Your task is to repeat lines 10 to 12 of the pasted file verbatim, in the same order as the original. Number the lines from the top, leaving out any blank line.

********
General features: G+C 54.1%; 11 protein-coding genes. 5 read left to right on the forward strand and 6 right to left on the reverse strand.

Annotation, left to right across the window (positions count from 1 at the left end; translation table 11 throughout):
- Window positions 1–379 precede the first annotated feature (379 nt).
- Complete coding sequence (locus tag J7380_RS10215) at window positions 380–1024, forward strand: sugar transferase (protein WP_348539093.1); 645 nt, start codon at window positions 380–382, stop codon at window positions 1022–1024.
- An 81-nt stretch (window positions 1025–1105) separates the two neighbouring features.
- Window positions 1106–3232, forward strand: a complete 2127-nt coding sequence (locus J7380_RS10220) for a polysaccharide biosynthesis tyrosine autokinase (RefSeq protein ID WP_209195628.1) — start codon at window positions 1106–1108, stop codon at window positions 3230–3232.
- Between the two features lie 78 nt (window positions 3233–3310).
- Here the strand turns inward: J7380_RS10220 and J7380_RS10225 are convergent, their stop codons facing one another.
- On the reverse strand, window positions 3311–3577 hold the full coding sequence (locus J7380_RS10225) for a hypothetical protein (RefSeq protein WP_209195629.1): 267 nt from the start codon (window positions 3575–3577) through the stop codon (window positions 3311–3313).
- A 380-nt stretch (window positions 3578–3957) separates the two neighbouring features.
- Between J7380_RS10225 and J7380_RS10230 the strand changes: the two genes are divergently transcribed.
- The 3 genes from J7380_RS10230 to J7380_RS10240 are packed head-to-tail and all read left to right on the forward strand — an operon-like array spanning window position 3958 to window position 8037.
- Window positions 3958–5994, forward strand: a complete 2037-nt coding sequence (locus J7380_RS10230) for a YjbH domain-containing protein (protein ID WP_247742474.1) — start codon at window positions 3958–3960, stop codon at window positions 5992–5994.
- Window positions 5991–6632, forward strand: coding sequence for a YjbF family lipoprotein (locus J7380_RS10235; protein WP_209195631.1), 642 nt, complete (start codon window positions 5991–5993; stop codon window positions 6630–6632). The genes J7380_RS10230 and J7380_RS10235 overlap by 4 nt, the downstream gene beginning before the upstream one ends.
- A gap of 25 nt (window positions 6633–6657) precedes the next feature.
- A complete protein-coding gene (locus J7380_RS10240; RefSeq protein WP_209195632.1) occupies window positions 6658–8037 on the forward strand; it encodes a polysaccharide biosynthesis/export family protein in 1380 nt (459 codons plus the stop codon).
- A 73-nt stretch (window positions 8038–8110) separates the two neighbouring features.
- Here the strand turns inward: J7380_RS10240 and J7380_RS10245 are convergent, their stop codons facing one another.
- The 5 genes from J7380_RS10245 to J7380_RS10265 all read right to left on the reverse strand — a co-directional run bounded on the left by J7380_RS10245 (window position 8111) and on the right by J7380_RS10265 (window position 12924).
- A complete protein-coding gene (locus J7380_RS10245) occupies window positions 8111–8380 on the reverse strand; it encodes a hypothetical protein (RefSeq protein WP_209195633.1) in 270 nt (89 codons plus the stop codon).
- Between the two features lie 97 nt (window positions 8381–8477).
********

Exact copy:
- A 380-nt stretch (window positions 3578–3957) separates the two neighbouring features.
- Between J7380_RS10225 and J7380_RS10230 the strand changes: the two genes are divergently transcribed.
- The 3 genes from J7380_RS10230 to J7380_RS10240 are packed head-to-tail and all read left to right on the forward strand — an operon-like array spanning window position 3958 to window position 8037.